Activist causes industry to reconsider pine beetle strategy

🕔Sep 22, 2005

Josette Wier, 57, runs an elegant B&B in the rural Smithers home she shares with her husband Peter, a retired pilot. When not working, canoeing or skiing, she’s often in her home office—where her one-woman campaign has made her the worst nightmare of government and industry forest managers who wish she, and others concerned about an arsenic-based pesticide used against the mountain pine beetle, would just go away.

But a two-feet thick stack of files on Josette’s shelves suggests that’s unlikely. They’re just some of the correspondence amassed during a four-year battle that took her to the Environmental Appeal Board, B.C.’s ombudsman, chief forester and forest minister, Canada’s health minister, B.C.’s Supreme Court and most recently, the media.

Today, Josette smiles as she adds a few choice clips to those files: a front-page article in a December Globe & Mail, and prominent others in The Seattle Post-Intelligencer, The Victoria Times-Colonist and the Prince George Citizen. These follow interviews with CBC Radio News, numerous northwestern newspapers, TV and commercial radio outlets.

“Discouraging. Empowering. And humbling: because we’ve still got a long way to go,” says Josette.

That’s how she summarizes the journey which began in 2001, when a Ministry of Forests (MoF) newspaper ad caught her eye. It announced plans to apply up to 3,000 kg of a pesticide called Glowon to up to 100,000 trees in the Morice (now Nadina) Forest District.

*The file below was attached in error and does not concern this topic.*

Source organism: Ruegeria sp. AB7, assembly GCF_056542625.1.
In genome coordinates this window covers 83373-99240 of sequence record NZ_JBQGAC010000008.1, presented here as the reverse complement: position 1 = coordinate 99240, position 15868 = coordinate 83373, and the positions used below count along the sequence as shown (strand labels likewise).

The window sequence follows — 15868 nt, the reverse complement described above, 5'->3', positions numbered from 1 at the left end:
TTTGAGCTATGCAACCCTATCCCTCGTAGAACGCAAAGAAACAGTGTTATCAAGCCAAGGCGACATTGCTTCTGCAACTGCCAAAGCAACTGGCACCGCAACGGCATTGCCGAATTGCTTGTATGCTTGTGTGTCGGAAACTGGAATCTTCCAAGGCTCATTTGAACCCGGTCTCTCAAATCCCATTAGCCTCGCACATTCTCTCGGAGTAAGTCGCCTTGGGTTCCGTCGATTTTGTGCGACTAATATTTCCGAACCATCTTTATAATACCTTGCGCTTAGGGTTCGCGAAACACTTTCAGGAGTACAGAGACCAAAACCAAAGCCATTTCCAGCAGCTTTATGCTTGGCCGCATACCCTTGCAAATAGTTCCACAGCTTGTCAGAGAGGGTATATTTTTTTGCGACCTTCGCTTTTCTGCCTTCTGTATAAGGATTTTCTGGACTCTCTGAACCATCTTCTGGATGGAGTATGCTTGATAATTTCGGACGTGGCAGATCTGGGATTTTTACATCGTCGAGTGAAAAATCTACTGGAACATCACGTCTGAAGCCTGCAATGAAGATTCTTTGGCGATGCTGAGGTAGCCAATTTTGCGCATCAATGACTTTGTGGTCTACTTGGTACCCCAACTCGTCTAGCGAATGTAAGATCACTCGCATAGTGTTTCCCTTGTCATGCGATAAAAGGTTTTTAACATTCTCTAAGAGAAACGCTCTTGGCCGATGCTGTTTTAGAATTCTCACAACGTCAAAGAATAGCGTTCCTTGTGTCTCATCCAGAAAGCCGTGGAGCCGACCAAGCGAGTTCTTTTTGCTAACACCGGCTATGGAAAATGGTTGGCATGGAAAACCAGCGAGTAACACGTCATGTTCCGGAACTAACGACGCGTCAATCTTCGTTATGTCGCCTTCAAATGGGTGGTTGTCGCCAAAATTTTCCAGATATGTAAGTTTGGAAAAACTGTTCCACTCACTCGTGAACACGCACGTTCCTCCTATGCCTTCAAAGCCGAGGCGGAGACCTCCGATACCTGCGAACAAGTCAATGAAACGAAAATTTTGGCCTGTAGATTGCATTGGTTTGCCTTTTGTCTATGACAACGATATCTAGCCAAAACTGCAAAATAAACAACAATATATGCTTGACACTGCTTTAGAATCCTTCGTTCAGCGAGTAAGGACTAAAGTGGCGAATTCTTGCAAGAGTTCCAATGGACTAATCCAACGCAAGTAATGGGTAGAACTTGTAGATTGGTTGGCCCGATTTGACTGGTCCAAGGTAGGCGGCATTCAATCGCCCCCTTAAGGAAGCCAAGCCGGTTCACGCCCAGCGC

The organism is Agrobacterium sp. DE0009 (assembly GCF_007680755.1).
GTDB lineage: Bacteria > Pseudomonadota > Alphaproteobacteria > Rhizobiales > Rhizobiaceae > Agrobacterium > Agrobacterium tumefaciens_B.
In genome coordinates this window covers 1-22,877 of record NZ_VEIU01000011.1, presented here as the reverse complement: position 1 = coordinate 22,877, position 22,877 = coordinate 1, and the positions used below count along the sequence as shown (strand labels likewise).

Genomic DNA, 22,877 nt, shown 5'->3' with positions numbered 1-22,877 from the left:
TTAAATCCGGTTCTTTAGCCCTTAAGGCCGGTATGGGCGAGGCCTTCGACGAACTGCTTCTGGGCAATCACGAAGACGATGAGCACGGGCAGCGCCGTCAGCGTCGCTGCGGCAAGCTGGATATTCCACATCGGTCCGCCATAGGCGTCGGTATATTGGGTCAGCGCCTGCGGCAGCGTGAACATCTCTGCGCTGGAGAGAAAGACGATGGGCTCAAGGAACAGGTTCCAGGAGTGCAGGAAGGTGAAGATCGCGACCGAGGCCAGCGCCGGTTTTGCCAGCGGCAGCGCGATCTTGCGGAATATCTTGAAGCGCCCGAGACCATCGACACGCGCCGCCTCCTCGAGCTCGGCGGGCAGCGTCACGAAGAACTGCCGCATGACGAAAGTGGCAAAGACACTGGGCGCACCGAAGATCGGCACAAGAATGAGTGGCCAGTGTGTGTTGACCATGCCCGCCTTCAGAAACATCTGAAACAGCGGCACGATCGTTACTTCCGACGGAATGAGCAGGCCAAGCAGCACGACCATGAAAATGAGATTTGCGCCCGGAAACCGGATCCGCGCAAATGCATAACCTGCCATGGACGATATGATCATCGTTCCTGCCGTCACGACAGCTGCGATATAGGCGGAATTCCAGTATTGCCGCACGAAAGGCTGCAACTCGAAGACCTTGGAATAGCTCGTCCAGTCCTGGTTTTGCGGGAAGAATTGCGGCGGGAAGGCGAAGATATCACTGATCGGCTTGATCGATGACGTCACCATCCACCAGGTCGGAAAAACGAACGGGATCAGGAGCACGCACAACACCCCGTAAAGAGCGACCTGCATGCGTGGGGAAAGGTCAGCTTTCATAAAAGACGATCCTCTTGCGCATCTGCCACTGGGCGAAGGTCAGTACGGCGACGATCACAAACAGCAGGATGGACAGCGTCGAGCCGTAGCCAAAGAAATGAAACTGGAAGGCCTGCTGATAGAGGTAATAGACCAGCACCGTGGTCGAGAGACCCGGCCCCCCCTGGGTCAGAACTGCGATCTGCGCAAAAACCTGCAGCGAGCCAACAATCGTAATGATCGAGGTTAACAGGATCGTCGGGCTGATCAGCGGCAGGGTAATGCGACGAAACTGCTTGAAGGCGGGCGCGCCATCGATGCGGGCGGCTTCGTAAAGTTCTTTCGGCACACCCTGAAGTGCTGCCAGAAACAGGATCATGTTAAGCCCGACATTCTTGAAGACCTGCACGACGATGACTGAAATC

It didn’t take much digging by Josette to learn that recent research on monosodium methanearsenate (MSMA), the pesticide’s arsenic-based active ingredient, has shown it to be genotoxic (that is, capable of altering humans’ DNA), almost certainly carcinogenic and far more toxic to humans than understood in 1996 when last re-registered for use in Canada.
She’d already read a November 2003 Auditor General’s report which showed Canada’s pesticide registration system to be deeply flawed. The AG concluded that “the federal government still cannot ensure that the older pesticides we are using are safe.”

“We use pesticides in an unconscious way because we don’t make the connection between them and cancer,” observes Josette. “And we’ve created a toxic world of a scale we don’t even understand.”

Concern for children’s health, and more specifically, the proven disproportionate health impact of toxic substances on them, has been her primary motivation. Before immigrating to Canada 27 years ago from France, Josette was a pediatrician.

“All the children I’ve seen with leukemia and other cancers: it’s horrible,” she says, noting that harmful toxins accumulate in our systems, and sometimes don’t manifest their effects until the next generation. “It’s important to prevent this, not hide behind statistics. If that one in a million is your child, that’s too high.”